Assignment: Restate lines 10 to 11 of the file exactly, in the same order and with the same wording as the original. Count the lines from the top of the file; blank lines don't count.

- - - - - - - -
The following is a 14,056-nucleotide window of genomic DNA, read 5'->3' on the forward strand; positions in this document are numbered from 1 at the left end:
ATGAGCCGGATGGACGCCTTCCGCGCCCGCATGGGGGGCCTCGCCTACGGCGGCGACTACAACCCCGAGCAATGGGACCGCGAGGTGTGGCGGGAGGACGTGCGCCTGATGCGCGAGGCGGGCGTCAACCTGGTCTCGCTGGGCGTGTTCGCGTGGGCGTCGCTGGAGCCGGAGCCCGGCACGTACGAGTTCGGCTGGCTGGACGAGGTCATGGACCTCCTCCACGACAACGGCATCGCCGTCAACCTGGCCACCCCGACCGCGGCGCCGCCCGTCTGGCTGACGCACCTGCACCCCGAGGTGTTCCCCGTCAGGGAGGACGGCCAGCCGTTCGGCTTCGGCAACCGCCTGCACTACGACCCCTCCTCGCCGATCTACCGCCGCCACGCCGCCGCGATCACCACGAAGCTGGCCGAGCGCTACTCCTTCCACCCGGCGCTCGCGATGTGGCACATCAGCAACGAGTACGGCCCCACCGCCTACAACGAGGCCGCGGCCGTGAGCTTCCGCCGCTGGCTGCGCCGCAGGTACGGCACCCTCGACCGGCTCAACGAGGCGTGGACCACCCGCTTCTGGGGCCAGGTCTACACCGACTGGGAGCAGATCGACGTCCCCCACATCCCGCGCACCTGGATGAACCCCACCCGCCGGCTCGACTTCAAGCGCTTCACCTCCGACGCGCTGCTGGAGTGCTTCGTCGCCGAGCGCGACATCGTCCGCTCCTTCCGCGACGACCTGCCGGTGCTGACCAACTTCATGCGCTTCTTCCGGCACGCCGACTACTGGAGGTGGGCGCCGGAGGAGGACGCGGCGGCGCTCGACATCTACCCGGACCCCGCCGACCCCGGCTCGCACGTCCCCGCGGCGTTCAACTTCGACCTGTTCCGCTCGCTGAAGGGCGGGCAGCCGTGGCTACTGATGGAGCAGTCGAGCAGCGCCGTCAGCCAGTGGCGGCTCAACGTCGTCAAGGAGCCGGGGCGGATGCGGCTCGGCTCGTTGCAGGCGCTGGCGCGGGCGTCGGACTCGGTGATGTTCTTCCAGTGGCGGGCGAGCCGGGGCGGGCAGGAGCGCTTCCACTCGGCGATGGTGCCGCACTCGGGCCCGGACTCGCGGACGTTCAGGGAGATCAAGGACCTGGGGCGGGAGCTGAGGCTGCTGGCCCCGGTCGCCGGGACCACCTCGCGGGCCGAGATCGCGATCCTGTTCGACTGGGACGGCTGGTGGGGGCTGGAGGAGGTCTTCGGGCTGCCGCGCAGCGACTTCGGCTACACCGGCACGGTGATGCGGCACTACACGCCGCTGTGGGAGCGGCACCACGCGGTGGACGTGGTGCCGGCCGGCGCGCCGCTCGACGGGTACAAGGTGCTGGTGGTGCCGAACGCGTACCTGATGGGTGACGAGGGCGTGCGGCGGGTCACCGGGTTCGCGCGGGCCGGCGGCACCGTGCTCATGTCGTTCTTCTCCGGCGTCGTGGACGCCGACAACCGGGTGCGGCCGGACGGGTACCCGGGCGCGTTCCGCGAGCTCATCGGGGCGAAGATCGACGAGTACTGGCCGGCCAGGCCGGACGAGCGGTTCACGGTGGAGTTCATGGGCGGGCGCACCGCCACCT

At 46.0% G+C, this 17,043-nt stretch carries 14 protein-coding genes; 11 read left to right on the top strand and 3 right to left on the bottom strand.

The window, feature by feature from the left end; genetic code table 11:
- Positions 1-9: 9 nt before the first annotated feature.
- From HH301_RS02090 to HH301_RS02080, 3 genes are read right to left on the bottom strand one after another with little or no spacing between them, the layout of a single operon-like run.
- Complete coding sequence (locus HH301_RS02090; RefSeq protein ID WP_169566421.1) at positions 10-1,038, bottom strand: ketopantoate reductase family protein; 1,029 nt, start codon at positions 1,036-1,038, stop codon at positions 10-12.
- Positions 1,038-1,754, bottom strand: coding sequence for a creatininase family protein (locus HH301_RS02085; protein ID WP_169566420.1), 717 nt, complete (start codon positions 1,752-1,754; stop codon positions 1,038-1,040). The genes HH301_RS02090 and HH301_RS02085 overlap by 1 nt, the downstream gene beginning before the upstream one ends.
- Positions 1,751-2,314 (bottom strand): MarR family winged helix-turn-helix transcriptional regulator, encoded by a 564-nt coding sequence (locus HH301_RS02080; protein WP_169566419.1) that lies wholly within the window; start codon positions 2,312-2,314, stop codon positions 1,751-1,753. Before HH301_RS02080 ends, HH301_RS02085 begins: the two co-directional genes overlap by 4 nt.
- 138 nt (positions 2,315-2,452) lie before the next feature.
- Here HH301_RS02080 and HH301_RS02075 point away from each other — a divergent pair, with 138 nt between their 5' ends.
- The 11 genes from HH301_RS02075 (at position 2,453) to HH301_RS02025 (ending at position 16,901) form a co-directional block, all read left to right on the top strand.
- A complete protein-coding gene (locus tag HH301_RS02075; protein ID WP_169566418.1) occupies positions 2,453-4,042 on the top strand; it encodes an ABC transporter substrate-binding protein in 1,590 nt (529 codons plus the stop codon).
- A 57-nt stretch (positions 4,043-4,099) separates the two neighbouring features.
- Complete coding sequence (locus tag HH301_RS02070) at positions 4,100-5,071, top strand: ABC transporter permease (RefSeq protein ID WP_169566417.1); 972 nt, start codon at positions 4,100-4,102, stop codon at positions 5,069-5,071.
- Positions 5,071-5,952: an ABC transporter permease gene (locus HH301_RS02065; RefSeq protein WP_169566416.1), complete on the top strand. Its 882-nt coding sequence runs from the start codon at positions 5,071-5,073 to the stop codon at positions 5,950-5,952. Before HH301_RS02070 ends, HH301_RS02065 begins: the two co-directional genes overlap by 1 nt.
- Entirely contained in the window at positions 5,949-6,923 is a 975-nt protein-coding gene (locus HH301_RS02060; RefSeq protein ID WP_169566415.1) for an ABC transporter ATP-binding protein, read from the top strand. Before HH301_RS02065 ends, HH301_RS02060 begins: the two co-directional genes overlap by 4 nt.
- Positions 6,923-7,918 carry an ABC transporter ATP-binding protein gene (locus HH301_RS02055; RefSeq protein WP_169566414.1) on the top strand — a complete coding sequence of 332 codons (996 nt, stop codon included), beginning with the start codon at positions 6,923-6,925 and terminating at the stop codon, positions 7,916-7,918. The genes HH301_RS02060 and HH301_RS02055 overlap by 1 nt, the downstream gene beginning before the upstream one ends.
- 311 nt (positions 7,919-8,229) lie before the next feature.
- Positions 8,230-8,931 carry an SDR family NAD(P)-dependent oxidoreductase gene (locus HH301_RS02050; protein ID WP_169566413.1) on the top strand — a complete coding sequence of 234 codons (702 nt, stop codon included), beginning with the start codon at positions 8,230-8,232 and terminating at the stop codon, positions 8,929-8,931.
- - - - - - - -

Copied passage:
- 138 nt (positions 2,315-2,452) lie before the next feature.
- Here HH301_RS02080 and HH301_RS02075 point away from each other — a divergent pair, with 138 nt between their 5' ends.